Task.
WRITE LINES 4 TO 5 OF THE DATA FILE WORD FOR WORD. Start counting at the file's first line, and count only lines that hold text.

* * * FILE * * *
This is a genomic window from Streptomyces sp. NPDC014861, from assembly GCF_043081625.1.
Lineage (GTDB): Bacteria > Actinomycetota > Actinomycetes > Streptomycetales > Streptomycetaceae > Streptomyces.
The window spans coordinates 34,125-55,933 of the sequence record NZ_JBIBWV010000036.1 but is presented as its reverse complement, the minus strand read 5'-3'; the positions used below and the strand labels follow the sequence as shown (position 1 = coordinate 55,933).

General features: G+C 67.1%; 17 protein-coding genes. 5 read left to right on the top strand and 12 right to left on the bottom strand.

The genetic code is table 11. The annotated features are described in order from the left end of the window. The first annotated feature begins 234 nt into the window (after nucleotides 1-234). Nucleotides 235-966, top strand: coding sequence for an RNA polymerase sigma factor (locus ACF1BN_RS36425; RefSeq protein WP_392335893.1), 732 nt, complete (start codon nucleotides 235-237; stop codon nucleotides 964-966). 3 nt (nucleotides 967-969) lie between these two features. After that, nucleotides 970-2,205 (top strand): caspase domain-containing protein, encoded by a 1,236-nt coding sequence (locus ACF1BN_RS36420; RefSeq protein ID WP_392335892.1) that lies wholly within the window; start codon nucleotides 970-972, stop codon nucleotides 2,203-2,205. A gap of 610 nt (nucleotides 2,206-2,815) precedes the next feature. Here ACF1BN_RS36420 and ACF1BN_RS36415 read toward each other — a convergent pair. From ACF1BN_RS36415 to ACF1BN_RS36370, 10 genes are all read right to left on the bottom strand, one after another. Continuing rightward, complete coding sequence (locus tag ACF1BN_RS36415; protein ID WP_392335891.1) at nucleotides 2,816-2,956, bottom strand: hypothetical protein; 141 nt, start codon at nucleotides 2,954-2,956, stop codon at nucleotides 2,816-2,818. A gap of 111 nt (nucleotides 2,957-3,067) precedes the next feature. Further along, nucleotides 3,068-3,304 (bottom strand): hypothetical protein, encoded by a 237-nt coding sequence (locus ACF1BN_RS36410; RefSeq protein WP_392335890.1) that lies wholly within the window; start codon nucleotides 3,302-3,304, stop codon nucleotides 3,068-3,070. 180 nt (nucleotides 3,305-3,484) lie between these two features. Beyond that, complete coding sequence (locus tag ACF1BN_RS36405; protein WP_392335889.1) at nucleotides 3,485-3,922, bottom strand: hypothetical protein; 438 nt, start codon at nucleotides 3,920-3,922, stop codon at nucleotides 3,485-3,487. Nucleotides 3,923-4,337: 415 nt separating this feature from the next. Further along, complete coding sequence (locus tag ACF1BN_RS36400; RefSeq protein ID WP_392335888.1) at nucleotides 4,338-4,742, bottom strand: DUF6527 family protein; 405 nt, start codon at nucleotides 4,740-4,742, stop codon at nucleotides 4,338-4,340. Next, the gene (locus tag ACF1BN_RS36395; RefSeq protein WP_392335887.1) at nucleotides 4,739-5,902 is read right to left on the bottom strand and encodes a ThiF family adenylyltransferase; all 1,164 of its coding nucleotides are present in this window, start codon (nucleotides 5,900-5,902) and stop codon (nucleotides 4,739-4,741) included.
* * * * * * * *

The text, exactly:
General features: G+C 67.1%; 17 protein-coding genes. 5 read left to right on the top strand and 12 right to left on the bottom strand.

The genetic code is table 11. The annotated features are described in order from the left end of the window. The first annotated feature begins 234 nt into the window (after nucleotides 1-234). Nucleotides 235-966, top strand: coding sequence for an RNA polymerase sigma factor (locus ACF1BN_RS36425; RefSeq protein WP_392335893.1), 732 nt, complete (start codon nucleotides 235-237; stop codon nucleotides 964-966). 3 nt (nucleotides 967-969) lie between these two features. After that, nucleotides 970-2,205 (top strand): caspase domain-containing protein, encoded by a 1,236-nt coding sequence (locus ACF1BN_RS36420; RefSeq protein ID WP_392335892.1) that lies wholly within the window; start codon nucleotides 970-972, stop codon nucleotides 2,203-2,205. A gap of 610 nt (nucleotides 2,206-2,815) precedes the next feature. Here ACF1BN_RS36420 and ACF1BN_RS36415 read toward each other — a convergent pair. From ACF1BN_RS36415 to ACF1BN_RS36370, 10 genes are all read right to left on the bottom strand, one after another. Continuing rightward, complete coding sequence (locus tag ACF1BN_RS36415; protein ID WP_392335891.1) at nucleotides 2,816-2,956, bottom strand: hypothetical protein; 141 nt, start codon at nucleotides 2,954-2,956, stop codon at nucleotides 2,816-2,818. A gap of 111 nt (nucleotides 2,957-3,067) precedes the next feature. Further along, nucleotides 3,068-3,304 (bottom strand): hypothetical protein, encoded by a 237-nt coding sequence (locus ACF1BN_RS36410; RefSeq protein WP_392335890.1) that lies wholly within the window; start codon nucleotides 3,302-3,304, stop codon nucleotides 3,068-3,070. 180 nt (nucleotides 3,305-3,484) lie between these two features. Beyond that, complete coding sequence (locus tag ACF1BN_RS36405; protein WP_392335889.1) at nucleotides 3,485-3,922, bottom strand: hypothetical protein; 438 nt, start codon at nucleotides 3,920-3,922, stop codon at nucleotides 3,485-3,487. Nucleotides 3,923-4,337: 415 nt separating this feature from the next. Further along, complete coding sequence (locus tag ACF1BN_RS36400; RefSeq protein ID WP_392335888.1) at nucleotides 4,338-4,742, bottom strand: DUF6527 family protein; 405 nt, start codon at nucleotides 4,740-4,742, stop codon at nucleotides 4,338-4,340. Next, the gene (locus tag ACF1BN_RS36395; RefSeq protein WP_392335887.1) at nucleotides 4,739-5,902 is read right to left on the bottom strand and encodes a ThiF family adenylyltransferase; all 1,164 of its coding nucleotides are present in this window, start codon (nucleotides 5,900-5,902) and stop codon (nucleotides 4,739-4,741) included.